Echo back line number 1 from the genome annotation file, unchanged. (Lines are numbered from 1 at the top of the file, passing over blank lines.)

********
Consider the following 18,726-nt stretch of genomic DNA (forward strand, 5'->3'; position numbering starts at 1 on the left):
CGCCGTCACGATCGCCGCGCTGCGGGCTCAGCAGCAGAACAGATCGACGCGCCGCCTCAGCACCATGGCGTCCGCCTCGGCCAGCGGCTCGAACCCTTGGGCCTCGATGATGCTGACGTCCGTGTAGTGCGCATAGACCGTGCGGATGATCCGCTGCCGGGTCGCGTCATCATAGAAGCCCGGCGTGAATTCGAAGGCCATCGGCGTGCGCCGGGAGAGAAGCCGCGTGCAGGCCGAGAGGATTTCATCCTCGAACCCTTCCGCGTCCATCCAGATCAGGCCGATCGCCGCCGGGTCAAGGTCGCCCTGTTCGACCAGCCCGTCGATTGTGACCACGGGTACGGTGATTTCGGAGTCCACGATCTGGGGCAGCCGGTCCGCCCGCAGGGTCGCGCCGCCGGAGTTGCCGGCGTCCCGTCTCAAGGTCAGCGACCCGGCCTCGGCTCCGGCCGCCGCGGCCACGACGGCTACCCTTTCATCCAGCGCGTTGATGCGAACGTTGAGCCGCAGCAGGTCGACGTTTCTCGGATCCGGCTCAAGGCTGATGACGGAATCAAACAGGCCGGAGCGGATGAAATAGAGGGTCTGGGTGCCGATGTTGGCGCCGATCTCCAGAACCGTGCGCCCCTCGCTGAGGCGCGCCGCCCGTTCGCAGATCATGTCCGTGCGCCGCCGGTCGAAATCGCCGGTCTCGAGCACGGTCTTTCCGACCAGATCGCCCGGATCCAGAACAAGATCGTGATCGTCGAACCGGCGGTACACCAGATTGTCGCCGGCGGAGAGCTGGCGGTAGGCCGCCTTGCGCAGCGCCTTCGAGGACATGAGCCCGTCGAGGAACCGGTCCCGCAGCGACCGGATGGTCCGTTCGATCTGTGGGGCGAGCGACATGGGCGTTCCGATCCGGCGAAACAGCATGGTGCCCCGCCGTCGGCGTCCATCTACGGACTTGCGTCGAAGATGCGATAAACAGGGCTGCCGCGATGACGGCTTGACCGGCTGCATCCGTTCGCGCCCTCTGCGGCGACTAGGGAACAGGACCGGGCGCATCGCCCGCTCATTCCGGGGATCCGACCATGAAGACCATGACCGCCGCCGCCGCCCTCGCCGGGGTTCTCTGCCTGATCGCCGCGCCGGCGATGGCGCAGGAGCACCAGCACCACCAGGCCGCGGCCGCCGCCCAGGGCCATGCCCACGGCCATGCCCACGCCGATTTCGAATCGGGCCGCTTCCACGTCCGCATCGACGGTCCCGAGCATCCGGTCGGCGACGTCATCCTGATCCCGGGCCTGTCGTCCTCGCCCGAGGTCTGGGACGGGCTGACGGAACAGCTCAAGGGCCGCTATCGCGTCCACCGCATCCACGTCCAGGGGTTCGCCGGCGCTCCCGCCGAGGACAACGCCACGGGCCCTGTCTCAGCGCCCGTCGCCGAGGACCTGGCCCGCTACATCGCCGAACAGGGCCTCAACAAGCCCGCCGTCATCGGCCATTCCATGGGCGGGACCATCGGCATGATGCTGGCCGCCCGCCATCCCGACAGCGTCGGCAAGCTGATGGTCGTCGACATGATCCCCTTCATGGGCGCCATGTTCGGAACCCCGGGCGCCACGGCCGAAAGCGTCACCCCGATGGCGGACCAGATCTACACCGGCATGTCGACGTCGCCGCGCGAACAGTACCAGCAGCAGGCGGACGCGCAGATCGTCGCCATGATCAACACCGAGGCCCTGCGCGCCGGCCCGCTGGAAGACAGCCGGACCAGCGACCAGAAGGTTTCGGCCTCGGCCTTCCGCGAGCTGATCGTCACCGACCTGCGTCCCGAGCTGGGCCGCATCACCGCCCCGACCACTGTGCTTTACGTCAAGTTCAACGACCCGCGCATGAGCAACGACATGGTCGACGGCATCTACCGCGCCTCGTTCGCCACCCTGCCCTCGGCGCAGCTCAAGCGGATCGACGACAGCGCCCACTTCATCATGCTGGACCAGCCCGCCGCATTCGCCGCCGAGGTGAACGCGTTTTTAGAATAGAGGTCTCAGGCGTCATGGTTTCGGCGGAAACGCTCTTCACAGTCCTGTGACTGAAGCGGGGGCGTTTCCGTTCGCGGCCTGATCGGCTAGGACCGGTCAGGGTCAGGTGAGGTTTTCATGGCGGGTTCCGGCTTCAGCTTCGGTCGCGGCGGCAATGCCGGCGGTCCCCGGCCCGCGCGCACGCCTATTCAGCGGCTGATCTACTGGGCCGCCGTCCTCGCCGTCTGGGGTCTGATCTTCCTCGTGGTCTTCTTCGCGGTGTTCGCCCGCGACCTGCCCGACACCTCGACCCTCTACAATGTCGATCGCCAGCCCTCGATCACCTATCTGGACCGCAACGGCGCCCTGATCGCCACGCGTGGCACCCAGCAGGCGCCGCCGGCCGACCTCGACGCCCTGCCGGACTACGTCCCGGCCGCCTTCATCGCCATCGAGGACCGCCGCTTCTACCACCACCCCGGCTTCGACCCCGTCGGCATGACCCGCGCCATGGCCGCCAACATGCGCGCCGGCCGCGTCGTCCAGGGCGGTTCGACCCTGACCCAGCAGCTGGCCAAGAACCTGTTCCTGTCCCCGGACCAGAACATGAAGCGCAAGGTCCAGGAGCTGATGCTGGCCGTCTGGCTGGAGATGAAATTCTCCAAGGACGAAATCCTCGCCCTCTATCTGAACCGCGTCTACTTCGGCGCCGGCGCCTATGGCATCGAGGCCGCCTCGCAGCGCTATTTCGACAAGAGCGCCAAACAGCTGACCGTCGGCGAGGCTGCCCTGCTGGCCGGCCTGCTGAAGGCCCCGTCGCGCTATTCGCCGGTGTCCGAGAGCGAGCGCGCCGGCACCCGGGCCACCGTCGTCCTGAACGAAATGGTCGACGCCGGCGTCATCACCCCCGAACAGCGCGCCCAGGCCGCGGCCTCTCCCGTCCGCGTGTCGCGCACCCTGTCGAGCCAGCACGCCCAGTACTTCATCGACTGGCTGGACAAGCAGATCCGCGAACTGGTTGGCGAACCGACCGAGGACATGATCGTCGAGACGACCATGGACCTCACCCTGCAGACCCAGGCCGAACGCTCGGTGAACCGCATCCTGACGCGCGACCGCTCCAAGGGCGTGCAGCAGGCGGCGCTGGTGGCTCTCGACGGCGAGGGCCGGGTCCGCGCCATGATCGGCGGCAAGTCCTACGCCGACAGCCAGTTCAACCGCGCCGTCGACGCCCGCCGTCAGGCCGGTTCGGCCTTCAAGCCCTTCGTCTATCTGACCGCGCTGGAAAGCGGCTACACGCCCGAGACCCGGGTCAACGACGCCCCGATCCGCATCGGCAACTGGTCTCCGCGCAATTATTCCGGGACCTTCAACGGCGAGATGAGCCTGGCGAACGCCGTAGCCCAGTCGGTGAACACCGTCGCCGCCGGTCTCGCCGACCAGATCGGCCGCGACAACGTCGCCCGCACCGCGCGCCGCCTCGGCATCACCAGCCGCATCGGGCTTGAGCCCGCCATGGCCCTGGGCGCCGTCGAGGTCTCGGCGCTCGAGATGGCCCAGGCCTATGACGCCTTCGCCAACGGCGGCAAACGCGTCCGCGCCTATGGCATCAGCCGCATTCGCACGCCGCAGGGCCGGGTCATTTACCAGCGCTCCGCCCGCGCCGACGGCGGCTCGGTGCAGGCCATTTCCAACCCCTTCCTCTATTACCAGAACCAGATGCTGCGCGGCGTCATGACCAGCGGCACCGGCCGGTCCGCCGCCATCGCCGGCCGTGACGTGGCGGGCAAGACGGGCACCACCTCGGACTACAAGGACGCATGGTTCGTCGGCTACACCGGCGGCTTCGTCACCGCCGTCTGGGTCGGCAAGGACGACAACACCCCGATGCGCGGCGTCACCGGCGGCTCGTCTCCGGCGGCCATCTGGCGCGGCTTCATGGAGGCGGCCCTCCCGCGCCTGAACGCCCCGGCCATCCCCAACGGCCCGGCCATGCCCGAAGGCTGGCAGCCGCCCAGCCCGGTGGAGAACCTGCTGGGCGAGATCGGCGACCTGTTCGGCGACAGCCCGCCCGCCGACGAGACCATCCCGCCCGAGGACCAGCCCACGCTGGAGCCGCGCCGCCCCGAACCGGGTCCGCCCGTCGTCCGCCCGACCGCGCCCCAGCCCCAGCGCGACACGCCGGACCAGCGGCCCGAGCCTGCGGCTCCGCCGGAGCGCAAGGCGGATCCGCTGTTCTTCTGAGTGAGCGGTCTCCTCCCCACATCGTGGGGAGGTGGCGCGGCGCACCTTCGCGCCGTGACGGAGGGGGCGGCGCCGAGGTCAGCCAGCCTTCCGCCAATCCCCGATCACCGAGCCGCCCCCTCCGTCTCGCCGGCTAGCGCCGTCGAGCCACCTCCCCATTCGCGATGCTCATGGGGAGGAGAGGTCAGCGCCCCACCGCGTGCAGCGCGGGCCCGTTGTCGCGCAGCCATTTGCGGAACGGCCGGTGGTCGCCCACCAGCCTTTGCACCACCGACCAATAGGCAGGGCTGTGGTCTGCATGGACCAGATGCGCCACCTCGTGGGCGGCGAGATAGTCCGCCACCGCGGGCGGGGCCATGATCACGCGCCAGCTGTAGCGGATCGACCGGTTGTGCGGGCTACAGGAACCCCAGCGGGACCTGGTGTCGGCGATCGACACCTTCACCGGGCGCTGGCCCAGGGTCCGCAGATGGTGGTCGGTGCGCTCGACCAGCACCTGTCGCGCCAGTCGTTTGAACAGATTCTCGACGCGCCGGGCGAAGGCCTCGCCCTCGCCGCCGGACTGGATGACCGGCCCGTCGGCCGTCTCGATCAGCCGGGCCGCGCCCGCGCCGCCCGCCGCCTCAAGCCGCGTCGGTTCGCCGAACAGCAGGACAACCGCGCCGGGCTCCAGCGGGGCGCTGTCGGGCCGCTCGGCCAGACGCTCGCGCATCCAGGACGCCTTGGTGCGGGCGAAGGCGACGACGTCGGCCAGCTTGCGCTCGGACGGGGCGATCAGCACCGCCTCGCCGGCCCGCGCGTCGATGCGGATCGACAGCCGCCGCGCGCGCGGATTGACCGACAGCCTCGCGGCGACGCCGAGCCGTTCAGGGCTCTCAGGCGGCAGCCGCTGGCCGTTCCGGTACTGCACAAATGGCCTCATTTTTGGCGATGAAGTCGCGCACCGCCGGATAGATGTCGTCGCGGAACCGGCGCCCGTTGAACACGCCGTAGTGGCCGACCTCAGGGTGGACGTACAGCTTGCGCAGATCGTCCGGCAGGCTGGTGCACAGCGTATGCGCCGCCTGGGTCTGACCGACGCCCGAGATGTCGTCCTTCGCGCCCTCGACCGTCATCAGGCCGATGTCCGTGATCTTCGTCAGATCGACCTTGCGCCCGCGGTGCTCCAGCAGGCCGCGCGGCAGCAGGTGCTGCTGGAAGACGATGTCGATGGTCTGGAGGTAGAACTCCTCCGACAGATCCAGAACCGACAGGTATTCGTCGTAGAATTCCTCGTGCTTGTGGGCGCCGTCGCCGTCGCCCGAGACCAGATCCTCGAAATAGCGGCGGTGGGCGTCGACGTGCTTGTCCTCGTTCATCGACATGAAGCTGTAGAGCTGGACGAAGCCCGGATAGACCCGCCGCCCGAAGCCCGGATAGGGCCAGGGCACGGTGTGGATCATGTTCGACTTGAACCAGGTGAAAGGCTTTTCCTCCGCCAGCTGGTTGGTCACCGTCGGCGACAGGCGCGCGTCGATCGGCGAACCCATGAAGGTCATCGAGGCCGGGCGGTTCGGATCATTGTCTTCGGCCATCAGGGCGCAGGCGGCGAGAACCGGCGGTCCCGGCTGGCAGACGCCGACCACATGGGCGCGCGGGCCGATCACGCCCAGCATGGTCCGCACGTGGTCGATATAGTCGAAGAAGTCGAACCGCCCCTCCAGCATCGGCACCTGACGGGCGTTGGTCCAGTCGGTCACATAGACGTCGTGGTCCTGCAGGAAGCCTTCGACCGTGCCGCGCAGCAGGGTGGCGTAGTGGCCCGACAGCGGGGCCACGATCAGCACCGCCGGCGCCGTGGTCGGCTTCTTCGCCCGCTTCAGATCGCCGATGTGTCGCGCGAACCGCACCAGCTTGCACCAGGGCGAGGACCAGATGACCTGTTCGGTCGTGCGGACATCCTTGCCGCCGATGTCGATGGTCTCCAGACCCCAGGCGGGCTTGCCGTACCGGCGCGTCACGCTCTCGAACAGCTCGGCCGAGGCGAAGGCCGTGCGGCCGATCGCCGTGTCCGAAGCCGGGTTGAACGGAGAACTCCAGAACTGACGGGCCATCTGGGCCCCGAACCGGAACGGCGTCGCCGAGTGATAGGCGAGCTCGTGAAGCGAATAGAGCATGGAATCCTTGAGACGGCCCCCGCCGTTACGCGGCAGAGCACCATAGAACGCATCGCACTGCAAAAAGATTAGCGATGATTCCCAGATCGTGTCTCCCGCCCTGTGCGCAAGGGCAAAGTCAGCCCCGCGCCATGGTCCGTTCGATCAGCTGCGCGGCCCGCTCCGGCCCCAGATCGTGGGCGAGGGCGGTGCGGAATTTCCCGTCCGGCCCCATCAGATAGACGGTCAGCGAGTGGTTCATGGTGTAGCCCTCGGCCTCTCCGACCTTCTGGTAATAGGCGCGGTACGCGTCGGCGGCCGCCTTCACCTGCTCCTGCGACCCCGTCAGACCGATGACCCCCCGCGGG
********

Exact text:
Consider the following 18,726-nt stretch of genomic DNA (forward strand, 5'->3'; position numbering starts at 1 on the left):